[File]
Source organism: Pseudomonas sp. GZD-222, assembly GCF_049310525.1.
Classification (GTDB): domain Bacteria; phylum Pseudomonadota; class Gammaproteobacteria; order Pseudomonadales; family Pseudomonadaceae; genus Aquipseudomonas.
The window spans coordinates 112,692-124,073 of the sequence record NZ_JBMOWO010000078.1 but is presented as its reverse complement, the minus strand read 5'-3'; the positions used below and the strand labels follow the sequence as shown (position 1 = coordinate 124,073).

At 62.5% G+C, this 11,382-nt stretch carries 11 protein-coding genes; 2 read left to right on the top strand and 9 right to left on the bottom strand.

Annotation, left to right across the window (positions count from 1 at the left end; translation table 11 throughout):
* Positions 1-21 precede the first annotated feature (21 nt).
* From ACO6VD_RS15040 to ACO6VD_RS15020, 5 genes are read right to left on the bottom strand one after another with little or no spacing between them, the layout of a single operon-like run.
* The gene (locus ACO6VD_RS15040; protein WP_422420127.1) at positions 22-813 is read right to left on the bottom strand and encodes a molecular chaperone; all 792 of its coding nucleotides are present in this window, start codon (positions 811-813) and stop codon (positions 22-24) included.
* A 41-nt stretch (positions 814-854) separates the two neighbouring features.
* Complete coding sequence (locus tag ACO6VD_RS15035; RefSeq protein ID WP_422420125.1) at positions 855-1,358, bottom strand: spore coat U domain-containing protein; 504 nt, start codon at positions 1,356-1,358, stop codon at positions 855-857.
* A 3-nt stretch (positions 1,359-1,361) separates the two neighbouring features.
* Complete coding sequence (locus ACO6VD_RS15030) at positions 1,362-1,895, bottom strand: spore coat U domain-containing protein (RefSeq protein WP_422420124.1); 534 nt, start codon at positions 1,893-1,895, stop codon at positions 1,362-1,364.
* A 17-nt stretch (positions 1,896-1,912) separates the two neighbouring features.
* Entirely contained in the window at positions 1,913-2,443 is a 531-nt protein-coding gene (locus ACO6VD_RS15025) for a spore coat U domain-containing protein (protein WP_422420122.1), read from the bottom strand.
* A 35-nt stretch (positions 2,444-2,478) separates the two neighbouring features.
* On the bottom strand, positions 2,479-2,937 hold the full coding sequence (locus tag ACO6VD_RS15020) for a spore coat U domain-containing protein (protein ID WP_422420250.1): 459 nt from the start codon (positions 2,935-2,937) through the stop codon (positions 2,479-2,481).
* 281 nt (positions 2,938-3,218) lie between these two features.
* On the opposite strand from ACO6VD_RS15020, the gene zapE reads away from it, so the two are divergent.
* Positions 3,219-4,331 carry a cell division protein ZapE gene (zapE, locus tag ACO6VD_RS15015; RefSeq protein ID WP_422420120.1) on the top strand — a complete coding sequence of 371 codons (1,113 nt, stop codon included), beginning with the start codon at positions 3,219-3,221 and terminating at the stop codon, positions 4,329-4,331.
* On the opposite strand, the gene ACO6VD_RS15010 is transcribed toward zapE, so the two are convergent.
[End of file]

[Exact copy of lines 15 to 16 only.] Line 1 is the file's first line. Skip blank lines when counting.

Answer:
* A 35-nt stretch (positions 2,444-2,478) separates the two neighbouring features.
* On the bottom strand, positions 2,479-2,937 hold the full coding sequence (locus tag ACO6VD_RS15020) for a spore coat U domain-containing protein (protein ID WP_422420250.1): 459 nt from the start codon (positions 2,935-2,937) through the stop codon (positions 2,479-2,481).